Property matters in the climate-change debate, because it is possible to take action against carbon emissions in a number of ways if one's entitlement to do so is acknowledged. One might encourage processes that absorb carbon from the atmosphere, such as the planting or maintenance of forests. Or one might contribute to the mitigation of the effects of climate change. After all, if all effects of climate change were mitigated so that no one was worse off as a result, global warming would be no issue. A practical/economic approach to climate change would allow discovery of the optimal balance between adaptation and mitigation, and valuation of the risks (which, whatever the propagandists might say, are inherently uncertain over a wide range). A moral approach to climate change says simply "thou shalt not do" this or that, as though both the science and the solutions are absolutely certain, or, as Mr Dowd put it, "the science is well-nigh incontrovertible".

The moralistic approach to climate change is not only dangerous but also silly. Wangari Maathai told the story of how a representative of the All Africa Conference of Churches appealed at the World Social Forum in Nairobi for all Christians to plant trees for Easter, because "Jesus was crucified on a tree". He was fixed to His cross with nails, but strangely there was no similar call for Christians to mine as much iron ore as possible.

Bishop Chartres of London has ruled that flying on holiday is a sin, and expects his vicars to preach that "it is now a moral obligation for Christians to lead eco-friendly lifestyles". If we are to distinguish between "essential" flying which is morally acceptable and "inessential" flying which is morally unacceptable judged mainly on the basis of whether the flight was for pleasure, work or to save lives, we are back to Puritan days.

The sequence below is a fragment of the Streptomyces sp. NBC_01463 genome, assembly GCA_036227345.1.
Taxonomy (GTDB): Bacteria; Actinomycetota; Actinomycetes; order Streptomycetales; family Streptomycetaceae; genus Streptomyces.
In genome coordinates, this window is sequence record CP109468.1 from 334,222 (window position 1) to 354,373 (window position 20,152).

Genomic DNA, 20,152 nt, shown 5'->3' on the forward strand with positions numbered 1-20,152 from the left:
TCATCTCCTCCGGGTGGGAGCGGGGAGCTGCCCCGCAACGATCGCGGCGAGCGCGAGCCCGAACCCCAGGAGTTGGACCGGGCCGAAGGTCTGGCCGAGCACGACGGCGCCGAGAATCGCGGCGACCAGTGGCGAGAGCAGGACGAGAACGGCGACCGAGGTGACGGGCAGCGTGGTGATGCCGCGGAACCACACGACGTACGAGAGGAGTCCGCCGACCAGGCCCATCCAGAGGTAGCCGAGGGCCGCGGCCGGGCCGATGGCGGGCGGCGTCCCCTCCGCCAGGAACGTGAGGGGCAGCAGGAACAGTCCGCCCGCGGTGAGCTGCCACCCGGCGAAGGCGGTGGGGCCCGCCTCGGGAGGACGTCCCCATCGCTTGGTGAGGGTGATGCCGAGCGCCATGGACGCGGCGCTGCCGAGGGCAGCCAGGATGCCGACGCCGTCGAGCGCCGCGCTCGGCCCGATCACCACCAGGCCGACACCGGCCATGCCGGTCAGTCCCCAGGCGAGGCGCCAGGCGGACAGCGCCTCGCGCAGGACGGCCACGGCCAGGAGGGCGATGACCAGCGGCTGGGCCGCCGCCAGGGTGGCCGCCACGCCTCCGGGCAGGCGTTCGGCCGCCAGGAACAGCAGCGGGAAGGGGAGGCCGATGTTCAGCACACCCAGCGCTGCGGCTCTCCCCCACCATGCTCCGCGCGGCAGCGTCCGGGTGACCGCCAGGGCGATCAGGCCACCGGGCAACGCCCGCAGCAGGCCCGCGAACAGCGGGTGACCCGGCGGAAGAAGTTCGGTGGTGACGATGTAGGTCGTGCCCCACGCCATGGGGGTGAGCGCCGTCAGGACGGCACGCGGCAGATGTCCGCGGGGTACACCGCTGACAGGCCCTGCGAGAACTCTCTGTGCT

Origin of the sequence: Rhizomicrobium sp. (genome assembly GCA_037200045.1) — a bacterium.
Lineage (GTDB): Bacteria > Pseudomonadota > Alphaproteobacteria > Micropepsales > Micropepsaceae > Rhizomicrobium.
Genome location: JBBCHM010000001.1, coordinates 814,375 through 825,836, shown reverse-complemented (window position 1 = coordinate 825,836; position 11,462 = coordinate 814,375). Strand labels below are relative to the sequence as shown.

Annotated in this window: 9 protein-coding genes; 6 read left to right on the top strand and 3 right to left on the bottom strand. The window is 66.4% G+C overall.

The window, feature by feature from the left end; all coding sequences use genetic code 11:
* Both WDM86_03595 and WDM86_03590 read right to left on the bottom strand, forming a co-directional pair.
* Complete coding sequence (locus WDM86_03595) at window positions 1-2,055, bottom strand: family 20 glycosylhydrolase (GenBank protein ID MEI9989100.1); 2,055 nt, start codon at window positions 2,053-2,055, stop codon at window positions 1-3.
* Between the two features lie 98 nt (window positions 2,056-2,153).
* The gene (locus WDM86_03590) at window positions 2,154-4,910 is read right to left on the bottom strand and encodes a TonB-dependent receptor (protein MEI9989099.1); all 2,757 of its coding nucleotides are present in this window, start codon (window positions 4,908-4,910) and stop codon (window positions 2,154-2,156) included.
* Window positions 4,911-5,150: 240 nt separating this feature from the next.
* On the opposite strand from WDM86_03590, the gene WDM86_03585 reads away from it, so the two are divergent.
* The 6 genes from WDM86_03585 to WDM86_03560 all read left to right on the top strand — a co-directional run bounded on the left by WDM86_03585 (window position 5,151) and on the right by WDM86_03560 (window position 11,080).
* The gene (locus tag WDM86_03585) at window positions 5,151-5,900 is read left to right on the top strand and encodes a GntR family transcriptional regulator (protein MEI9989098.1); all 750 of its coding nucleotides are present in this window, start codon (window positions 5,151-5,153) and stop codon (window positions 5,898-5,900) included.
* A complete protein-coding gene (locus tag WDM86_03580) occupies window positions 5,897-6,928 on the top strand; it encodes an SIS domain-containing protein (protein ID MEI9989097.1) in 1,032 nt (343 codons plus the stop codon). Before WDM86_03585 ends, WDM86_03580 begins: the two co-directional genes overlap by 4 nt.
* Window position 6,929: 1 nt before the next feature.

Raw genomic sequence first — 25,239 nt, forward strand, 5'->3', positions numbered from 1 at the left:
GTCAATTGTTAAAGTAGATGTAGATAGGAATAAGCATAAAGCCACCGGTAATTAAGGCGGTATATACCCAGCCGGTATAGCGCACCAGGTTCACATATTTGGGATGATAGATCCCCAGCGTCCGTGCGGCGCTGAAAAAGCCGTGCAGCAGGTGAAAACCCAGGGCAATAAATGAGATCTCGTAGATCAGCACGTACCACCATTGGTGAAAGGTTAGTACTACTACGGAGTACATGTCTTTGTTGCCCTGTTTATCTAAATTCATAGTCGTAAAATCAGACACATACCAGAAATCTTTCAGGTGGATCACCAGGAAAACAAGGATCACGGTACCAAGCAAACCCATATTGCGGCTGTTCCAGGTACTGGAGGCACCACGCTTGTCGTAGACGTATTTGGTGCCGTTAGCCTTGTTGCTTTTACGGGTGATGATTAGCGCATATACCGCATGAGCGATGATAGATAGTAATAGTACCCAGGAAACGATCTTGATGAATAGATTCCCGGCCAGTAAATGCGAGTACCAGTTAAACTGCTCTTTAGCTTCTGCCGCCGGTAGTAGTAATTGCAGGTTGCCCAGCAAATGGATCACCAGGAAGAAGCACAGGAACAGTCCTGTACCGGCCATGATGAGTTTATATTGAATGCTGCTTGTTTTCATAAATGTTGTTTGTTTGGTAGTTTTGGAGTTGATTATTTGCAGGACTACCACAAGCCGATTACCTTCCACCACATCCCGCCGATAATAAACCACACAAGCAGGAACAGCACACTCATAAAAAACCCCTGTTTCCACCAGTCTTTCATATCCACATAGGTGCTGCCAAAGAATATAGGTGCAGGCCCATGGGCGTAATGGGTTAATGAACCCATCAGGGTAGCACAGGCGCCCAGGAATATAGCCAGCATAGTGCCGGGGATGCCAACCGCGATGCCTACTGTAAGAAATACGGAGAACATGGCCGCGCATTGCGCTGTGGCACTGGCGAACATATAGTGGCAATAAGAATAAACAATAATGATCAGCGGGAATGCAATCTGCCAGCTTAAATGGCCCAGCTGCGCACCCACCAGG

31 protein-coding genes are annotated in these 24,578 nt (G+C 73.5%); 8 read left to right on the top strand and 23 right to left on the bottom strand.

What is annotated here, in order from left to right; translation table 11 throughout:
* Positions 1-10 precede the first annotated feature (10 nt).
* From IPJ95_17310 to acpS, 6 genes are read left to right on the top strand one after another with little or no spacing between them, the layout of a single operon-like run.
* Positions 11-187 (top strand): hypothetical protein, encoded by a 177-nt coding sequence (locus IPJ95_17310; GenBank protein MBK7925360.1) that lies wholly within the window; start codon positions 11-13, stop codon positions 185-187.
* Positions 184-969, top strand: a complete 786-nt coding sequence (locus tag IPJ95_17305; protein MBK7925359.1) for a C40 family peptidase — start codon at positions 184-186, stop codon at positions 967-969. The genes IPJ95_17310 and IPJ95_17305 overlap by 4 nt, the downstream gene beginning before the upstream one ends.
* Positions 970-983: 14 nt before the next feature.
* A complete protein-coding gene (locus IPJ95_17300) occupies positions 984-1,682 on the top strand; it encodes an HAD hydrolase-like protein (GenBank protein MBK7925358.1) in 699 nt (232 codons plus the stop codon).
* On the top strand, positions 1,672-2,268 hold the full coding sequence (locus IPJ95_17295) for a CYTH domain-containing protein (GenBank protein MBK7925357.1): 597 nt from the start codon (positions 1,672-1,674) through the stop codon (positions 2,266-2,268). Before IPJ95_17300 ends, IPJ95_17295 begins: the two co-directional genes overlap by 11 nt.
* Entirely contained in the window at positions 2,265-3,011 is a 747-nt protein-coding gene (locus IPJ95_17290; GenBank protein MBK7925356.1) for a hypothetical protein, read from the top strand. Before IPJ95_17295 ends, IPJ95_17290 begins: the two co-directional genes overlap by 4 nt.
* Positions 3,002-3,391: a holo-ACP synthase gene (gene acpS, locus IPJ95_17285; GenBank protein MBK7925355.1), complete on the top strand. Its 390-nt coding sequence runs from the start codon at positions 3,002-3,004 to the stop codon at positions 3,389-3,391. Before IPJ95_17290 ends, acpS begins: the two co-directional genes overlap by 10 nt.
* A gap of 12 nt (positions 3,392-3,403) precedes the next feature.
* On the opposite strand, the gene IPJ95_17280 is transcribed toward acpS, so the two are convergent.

Though it is tempting to laugh at such facile and flaccid moralism (typically CofE), it is nevertheless part of a more dangerous trend. After the reality of economic chaos during the seventies and the collapse of communism destroyed their economic arguments, interventionists were in retreat for a decade or more. But now they are back with a vengeance and they are bringing out the big guns. They cannot win the economic argument, so instead they turn to superficial moral arguments, ignoring the reality that doing the wrong thing with good intentions is not moral. That is where Mr Dowd fits into this debate.

Hugo Chavez says that "Christ was an authentic communist". One may doubt that, but there is no doubt that many of his latter-day followers certainly are. Listen to the authoritarianism in Mr Dowd's final justification of why religions should promote green behaviour: "Politicians won't confront voters....spiritual leaders without having to go to the ballot box can sometimes just say it." Where reason fails, moral authority should take its place, it seems.

We have two choices - we can live by reasoned debate and respect for the liberty of individuals (democracy and the free market), or we can live by rules handed down from on high by authority figures claiming to know what is best for us (collectivist or theocratic authoritarianism). William Hazlitt said "The love of liberty is the love of others; the love of power is the love of ourselves." Most religions preach the love of others as a fundamental tenet, but it seems that too many of those religions' followers nowadays are rather fonder of themselves.